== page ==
With these changes to the language, algorithm and language are 
consistent again.


I am looking forward to hearing from you.

Kind regards
Volker Spinke


On 03.01.2012 17:19, Jim Barnett wrote:
> Volker,
>    You have a good point.  It certainly seems that the algorithm is
> inconsistent with the language in the spec.  We will discuss the issue
> in the working group and get back to you.
>
> - Jim Barnett
>
> -----Original Message-----
> From: vs@spinke.de [mailto:vs@spinke.de]
> Sent: Monday, January 02, 2012 4:28 PM
> To: www-voice@w3.org
> Subject: SCXML: discrepancy in the standard?
>
> Hi,
>
> version 20080516 was the first SCXML-specification, that allowed the
> <scxml>  node to have an<initial>  element. Later, in version 20100513
> the<initial>  element was removed from the list of children, which is
> still the case in the current specification.
>
> What was the reason for this decision? Are there reasons, why the
> <scxml>  node should not have an<initial>  element?
>
> As I understand the subject, not allowing<initial>  as a child of a
> <scxml>  node, has two consequences:
>
> 1)
> It is no longer possible to execute an action on the initialization of
> the state machine. The initial attribute of the<scxml>  node is not a
> substitute, because such transitions can not contain any executable
> content.
>
> I can not see any apparent reason, why it should not be possible to
> define executable content associated with the initialization of the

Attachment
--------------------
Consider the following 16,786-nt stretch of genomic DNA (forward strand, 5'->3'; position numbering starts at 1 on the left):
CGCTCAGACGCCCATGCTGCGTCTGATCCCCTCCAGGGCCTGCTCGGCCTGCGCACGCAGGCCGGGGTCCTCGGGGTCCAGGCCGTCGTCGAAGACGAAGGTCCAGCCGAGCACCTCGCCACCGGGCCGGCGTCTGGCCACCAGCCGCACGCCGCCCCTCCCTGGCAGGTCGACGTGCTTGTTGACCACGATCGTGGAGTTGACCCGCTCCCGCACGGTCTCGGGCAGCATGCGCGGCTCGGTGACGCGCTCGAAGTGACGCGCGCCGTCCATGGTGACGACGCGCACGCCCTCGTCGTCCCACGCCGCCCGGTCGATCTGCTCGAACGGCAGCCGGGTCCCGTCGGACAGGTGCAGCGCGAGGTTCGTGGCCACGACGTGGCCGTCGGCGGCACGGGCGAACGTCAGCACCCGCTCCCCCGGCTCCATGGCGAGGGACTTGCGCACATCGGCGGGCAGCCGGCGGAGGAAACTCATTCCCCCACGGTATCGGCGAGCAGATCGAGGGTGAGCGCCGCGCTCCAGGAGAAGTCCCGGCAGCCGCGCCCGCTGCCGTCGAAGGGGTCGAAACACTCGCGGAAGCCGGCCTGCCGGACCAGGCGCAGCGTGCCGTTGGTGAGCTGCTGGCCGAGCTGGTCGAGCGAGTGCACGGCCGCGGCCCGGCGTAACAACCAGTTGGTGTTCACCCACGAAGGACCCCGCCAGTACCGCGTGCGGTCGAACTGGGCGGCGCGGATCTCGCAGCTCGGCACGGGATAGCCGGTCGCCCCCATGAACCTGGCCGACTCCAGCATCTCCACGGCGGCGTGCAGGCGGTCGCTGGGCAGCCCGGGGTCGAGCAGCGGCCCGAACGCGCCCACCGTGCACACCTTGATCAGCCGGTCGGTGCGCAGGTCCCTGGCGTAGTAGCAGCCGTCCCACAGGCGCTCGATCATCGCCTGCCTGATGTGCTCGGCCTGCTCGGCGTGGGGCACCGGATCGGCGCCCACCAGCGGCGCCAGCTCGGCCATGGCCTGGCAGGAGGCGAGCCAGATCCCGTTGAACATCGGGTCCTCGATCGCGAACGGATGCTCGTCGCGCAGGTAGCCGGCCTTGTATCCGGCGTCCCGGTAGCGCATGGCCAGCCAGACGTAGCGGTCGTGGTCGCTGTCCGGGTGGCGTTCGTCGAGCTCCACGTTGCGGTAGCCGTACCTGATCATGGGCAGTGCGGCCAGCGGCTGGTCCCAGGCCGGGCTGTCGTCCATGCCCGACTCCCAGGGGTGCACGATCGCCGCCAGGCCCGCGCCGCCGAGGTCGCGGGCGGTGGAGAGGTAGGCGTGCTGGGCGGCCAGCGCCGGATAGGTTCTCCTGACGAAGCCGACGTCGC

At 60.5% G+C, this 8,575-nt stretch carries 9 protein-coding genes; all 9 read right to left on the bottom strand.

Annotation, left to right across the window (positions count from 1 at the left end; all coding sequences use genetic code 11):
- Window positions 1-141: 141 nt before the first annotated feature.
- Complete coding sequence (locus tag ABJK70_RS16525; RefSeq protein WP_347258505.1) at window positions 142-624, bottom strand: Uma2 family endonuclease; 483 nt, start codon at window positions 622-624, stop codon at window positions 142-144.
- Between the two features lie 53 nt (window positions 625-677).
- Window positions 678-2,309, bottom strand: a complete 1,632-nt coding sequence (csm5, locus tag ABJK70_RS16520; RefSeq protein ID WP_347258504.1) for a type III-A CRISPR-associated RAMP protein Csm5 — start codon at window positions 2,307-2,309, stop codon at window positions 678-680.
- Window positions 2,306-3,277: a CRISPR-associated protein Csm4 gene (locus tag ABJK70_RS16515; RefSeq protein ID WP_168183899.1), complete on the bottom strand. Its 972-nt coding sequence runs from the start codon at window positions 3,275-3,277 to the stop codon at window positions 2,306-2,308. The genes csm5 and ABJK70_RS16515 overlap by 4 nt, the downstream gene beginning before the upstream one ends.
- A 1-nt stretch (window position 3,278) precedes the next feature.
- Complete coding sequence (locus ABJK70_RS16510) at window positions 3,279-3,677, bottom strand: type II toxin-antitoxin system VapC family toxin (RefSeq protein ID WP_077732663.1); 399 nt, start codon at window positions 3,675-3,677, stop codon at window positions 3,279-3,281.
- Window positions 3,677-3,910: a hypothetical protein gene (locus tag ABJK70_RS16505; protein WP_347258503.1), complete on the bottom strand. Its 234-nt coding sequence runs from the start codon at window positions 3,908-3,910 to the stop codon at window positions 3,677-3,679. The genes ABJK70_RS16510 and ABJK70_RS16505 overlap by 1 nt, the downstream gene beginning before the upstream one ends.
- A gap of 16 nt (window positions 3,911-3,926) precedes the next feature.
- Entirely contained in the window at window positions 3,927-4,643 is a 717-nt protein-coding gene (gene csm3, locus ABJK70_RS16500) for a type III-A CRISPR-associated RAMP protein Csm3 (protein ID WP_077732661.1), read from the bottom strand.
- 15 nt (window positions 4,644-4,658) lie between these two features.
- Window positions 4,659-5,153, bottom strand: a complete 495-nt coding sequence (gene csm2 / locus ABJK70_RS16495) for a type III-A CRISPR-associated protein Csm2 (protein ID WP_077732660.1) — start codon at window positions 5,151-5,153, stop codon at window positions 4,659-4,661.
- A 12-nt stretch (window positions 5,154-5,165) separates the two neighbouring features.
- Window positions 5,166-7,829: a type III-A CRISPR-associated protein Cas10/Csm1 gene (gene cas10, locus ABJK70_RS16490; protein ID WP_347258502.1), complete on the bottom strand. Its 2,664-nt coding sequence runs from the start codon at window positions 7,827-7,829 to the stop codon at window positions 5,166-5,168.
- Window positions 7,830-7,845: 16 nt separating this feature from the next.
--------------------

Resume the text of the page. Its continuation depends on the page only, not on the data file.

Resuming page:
> state machine. In my point of view, this is common practice and used
> frequently.
>
> 2)
> Appendix A of the current specification "presents a normative algorithm
> for the interpretation of SCXML documents". It requests:
> "Implementations are free to implement SCXML interpreters in any way
> they choose, but they must behave as if they were using the algorithm
> defined here."
>
> The algorithm states: "In order to interpret an SCXML document, first
> convert initial attributes to<initial>  container children with
> transitions to the state specified by the attribute (such transitions
> will not contain any executable content). Then (optionally) validate the
>
> resulting SCXML, and throw an exception if validation fails."
>
> This algorithm is mandatory since version 20080516.
>
> So, as I understand the algorithm, the example in Main.scxml
>
> [...]
> <scxml xmlns="http://www.w3.org/2005/07/scxml"
>          version="1.0"
>          initial="Main"
>          datamodel="ecmascript">
>     <state id="Main">
>     [...]
>
> is first converted to
>
> [...]
> <scxml xmlns="http://www.w3.org/2005/07/scxml"
>          version="1.0"
>          datamodel="ecmascript">
>     <initial>
>        <transition target="Main"/>
>     </initial>
>     <state id="Main">
>     [...]
>
> and then checked, if it is a valid SCXML-document.
>
> Because<initial>  elements are not allowed as children of a<scxml>
> node, the validation must fail in any case. According to the
> specification and according to the schema, the second listing is not
> valid SCXML-code. In other words: The specification requests
> transformations that lead to invalid results.
>
>
> Conclusion and Question:
> I guess, that the<initial>  element in the list of children of the
> <scxml>  node simply got lost from the 20091029 version of the
> specification to the later ones and should still be there, because it is
>
> necessary.
>
> Is that right?
>
> If not, why not? What is wrong with my considerations? What did I
> misunderstand?
> If yes, are there attempts to reintroduce the<initial>  element in the
> list of children of the<scxml>  node in the specification and the
> schema? When is the next release of the standard planned?
>
>
> I welcome your feedback very much. Thanks in advance.
>
> Kind regards,
> Volker Spinke
>
>
>
> 					
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Received on Wednesday, 4 January 2012 16:48:41 GMT